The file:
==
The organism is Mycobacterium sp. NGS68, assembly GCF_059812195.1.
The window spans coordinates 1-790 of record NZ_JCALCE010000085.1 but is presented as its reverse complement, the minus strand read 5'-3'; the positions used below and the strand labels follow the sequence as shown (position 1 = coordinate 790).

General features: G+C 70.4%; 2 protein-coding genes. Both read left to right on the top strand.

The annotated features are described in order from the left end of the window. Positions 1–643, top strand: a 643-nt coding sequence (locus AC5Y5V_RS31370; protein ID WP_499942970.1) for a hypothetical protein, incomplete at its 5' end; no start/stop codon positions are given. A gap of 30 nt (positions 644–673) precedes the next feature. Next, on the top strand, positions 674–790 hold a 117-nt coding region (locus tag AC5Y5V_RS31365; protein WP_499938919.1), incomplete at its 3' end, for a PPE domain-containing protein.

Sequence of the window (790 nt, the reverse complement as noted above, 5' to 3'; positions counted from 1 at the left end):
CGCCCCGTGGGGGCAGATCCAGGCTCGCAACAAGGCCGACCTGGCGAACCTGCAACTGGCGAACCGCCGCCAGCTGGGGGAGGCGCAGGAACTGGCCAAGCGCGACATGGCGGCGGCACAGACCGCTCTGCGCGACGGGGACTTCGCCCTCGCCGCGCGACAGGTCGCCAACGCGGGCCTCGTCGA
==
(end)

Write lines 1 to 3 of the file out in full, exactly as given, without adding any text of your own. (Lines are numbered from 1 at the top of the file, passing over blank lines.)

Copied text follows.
The organism is Mycobacterium sp. NGS68, assembly GCF_059812195.1.
The window spans coordinates 1-790 of record NZ_JCALCE010000085.1 but is presented as its reverse complement, the minus strand read 5'-3'; the positions used below and the strand labels follow the sequence as shown (position 1 = coordinate 790).

General features: G+C 70.4%; 2 protein-coding genes. Both read left to right on the top strand.